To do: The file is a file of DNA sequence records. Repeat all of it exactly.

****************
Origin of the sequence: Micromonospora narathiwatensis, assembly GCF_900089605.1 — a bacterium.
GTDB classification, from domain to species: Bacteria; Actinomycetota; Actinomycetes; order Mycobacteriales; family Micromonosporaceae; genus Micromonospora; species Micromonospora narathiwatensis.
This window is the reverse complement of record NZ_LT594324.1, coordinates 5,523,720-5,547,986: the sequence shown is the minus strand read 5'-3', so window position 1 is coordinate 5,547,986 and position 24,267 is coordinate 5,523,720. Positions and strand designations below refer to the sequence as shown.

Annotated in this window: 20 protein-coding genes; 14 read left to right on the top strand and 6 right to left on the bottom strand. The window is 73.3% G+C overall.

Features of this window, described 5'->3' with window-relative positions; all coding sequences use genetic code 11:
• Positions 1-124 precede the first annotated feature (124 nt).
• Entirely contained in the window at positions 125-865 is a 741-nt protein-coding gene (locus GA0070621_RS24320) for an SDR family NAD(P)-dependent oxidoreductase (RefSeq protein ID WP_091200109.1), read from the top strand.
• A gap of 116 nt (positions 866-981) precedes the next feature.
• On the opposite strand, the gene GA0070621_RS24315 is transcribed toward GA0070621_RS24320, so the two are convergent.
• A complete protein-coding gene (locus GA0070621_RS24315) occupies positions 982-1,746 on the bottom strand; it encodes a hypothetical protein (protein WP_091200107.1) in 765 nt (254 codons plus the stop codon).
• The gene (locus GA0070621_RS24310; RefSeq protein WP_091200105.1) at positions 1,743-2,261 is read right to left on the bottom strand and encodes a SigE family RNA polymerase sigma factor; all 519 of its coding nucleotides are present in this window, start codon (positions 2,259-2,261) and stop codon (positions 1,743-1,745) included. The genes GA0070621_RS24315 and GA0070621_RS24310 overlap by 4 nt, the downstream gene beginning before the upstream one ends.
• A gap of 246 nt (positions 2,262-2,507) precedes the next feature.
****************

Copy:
Origin of the sequence: Micromonospora narathiwatensis, assembly GCF_900089605.1 — a bacterium.
GTDB classification, from domain to species: Bacteria; Actinomycetota; Actinomycetes; order Mycobacteriales; family Micromonosporaceae; genus Micromonospora; species Micromonospora narathiwatensis.
This window is the reverse complement of record NZ_LT594324.1, coordinates 5,523,720-5,547,986: the sequence shown is the minus strand read 5'-3', so window position 1 is coordinate 5,547,986 and position 24,267 is coordinate 5,523,720. Positions and strand designations below refer to the sequence as shown.

Annotated in this window: 20 protein-coding genes; 14 read left to right on the top strand and 6 right to left on the bottom strand. The window is 73.3% G+C overall.

Features of this window, described 5'->3' with window-relative positions; all coding sequences use genetic code 11:
• Positions 1-124 precede the first annotated feature (124 nt).
• Entirely contained in the window at positions 125-865 is a 741-nt protein-coding gene (locus GA0070621_RS24320) for an SDR family NAD(P)-dependent oxidoreductase (RefSeq protein ID WP_091200109.1), read from the top strand.
• A gap of 116 nt (positions 866-981) precedes the next feature.
• On the opposite strand, the gene GA0070621_RS24315 is transcribed toward GA0070621_RS24320, so the two are convergent.
• A complete protein-coding gene (locus GA0070621_RS24315) occupies positions 982-1,746 on the bottom strand; it encodes a hypothetical protein (protein WP_091200107.1) in 765 nt (254 codons plus the stop codon).
• The gene (locus GA0070621_RS24310; RefSeq protein WP_091200105.1) at positions 1,743-2,261 is read right to left on the bottom strand and encodes a SigE family RNA polymerase sigma factor; all 519 of its coding nucleotides are present in this window, start codon (positions 2,259-2,261) and stop codon (positions 1,743-1,745) included. The genes GA0070621_RS24315 and GA0070621_RS24310 overlap by 4 nt, the downstream gene beginning before the upstream one ends.
• A gap of 246 nt (positions 2,262-2,507) precedes the next feature.